Welcome to Networkcareer!
Where do you work and what’s your role?
I’m a network engineer for Google.
What kind of roles and work did you do before arriving at Google?
Most of my network engineering lifetime has been in service providers. Mostly business focused ISPs dealing with networks from the very small to the gigantic. The great thing about a service provider is that the product is the network itself. I’ve been intimately involved with BGP and MPLS, both for the core ISP network as well as for customers. I’ve dual-stacked many networks and wish more people would do the same, especially in enterprise. I’ve had the pleasure of joining two ISPs together right from start to end.
What have you learned in your career so far that you would like to tell the younger you?
Nullius In Verba. You can learn a lot from other people, but never assume that what they say is correct. Question everything. Test everything. Assume nothing. This includes what you read online and in books. Quite often there are errors which are simply wrong assumptions. Until you’ve tested and seen something for yourself, be open to how something really works.
What are the most important skills you have picked up in your career so far?
Be ready to adjust. I’ve had to retrain numerous times. Moving from vendor to vendor, product to product. It’s also become more important to have software skills too. Explaining a very technical network in layman’s terms is also a very important skill to have. Listening is also an important skill.
What’s your opinion on degrees? Are they useful for someone in the networking industry?
This can be difficult to answer. In the UK, not having a degree has had NO impact at all to my work. but I know in different markets this can be different. A degree also gives you flexibility to move countries easier. But for actual work, it’s not that important. I’ve met great engineers with and without degrees. I’ve also met bad engineers, both with and without degrees.
What about certifications? Are they losing their value?
It depends on the work. For contracting and partners it’s still very important. I spent a lot of time and hard work on all of my IE’s and I take great pride in that. I learned a lot doing them. the value in a cert is also how you see it. I saw the IEs as really trying to get deep into something. If you’re just learning the minimum to pass, then you may as well not do it.
Is the skillset of network engineers changing? What skills are important to have in the coming years?
Yes. The more software skills you have, the better. You don’t need to be a full-time SWE. And yes, you can get away with no software skills at all. But you’re just hurting yourself. I don’t understand anyone who just looks to a single vendor. There are multiple vendors doing interesting things at all levels of networking. Find the right product for what you require now. It doesn’t matter what you had before.
What skills are important for Network Architects?
Listening. Noting requirements. Being able to compromise. Being able to get the customer to compromise when needed. Basically you need to be a good communicator.
Understand the business requirements. Find the right solution.
Also you need to understand the hardware you’re using. You can’t architect something if you don’t know what your devices are capable of doing.
Will the need for networking experts go away? Is it better to be a generalist than an expert?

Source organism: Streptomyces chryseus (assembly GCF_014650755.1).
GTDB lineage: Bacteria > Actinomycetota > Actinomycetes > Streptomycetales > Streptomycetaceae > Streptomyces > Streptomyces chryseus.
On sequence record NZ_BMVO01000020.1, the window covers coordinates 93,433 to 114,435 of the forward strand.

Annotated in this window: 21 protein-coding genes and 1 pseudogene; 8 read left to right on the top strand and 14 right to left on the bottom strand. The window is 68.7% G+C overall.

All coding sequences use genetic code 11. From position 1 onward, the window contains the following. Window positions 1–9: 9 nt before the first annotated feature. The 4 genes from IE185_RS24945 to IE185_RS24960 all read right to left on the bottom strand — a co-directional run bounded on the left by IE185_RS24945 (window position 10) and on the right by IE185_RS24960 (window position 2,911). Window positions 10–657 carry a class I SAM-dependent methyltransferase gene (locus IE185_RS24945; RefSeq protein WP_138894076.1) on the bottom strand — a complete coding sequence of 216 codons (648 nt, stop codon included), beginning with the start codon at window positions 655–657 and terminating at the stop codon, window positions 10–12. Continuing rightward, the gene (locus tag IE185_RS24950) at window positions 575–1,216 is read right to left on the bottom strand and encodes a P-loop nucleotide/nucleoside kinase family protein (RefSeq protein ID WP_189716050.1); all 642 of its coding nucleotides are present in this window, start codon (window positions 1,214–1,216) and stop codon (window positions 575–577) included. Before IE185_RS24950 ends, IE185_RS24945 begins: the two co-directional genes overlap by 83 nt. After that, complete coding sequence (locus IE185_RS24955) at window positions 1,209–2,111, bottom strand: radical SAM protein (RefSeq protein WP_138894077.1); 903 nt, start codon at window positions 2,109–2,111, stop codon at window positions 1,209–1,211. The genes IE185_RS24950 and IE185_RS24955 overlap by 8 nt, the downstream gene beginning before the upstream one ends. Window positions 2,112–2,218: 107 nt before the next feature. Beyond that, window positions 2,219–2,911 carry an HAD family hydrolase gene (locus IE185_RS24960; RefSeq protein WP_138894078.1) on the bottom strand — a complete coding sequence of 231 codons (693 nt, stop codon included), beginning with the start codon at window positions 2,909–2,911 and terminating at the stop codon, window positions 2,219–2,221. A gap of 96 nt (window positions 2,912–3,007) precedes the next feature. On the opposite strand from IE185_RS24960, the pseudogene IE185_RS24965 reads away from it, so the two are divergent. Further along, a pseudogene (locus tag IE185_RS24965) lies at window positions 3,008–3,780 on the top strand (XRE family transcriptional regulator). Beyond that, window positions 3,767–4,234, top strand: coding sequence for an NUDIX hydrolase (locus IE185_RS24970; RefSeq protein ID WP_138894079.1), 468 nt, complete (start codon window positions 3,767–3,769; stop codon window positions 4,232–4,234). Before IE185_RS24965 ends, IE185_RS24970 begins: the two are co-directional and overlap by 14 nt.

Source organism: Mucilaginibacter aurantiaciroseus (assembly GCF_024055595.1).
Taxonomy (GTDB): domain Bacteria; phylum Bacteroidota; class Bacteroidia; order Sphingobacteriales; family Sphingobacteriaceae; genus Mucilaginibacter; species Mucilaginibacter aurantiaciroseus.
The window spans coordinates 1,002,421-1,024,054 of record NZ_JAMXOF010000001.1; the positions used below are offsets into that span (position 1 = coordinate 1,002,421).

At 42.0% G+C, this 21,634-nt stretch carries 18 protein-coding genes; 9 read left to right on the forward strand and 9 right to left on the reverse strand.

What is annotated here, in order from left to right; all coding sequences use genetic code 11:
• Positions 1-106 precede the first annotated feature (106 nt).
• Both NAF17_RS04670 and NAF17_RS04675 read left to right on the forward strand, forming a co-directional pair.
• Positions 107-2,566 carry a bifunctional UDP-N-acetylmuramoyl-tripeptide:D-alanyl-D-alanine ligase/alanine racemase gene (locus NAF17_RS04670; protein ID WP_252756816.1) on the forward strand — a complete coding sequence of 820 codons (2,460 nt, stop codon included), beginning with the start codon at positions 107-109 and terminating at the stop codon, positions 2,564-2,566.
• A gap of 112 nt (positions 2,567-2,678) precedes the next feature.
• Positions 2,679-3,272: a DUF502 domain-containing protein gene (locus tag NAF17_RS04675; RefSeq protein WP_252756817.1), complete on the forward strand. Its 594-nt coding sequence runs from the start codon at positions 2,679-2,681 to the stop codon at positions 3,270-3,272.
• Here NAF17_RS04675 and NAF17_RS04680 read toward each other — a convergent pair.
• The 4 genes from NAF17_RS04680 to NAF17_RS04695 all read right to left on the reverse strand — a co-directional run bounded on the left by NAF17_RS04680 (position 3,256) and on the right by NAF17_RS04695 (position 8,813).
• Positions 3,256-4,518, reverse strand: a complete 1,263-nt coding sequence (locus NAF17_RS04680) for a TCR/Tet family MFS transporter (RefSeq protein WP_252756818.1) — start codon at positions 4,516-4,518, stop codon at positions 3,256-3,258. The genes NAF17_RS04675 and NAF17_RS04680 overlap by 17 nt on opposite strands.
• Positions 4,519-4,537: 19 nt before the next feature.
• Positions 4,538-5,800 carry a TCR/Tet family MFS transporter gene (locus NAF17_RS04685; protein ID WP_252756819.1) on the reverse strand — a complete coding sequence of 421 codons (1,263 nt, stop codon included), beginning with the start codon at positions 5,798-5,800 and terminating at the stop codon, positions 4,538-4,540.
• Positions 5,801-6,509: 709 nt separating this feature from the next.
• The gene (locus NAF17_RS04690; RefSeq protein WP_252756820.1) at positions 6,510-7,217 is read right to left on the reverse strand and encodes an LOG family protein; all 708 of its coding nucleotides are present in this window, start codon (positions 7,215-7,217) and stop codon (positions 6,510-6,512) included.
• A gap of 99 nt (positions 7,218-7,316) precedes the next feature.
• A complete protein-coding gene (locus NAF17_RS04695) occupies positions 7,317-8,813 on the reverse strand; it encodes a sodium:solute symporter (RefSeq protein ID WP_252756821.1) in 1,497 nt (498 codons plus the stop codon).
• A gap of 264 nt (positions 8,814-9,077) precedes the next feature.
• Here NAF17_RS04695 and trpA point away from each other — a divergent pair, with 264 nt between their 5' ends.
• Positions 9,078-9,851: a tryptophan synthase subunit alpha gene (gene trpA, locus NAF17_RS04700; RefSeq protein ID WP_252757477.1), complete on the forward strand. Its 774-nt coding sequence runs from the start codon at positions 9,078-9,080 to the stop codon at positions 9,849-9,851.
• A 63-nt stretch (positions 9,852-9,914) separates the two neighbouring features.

No. No matter what automation is there to turn up and run the network, someone still has to design and engineer it. No matter what overlays you run on top of your network, that network still has to be built. The underlay might be getting slightly more simple, but the scale is getting very large indeed.
What do you think of soft skills? Do we need them in the networking industry? If so, which ones are the most important?
I noted it before, but being a good communicator.
With SDN, orchestration etc. can we throw the “traditional” networking knowledge out the window? Why or why not?
Absolutely not. Someone still has to build the networks all of this stuff runs on. Who is going to do the initial engineering. Sure you have automation to build the network, but building towards what? Someone still has to design and engineer the system itself.
Should someone in the networking industry learn to code? Why or why not? What is your language of choice?
Yes. Is it an absolute requirement? Probably not. Depending on the company you could just have some SWEs working on your team. In that case it’s not needed. But being able to explain your problem in software terms helps a lot.
I started with Python, but most of my stuff these days is in Go.
What’s your best advice for staying updated in the networking industry? How do you stop the sipping from the firehose?
Attend conferences when you can. If there are none around, start your own! When I first came to Dublin there was no local networking group, so I helped to found inog.net. I’m not a huge fan of vendor conferences. Rather generic conferences like RIPE/NANOG and so on. I also am subscribed to multiple mailing lists, most of them in the service-provider and IPv6 threads. Mailing lists are full of real people running real networks, so no firehose stuff there.
Before we close out. What would you want to give as a final piece of advice to the NC readers?
Do something you love to do. I love networking. I love building stuff. I still get a warm feeling when I see packets moving over something I’ve built, and all failovers working exactly as planned. I work really hard, but there is nothing else I’d be doing. I love Mondays. If you staert to hate Mondays, it’s time to find something different to do.
You can find Darren @mellowdrifter on Twitter and his blog is www.mellowd.co.uk/ccie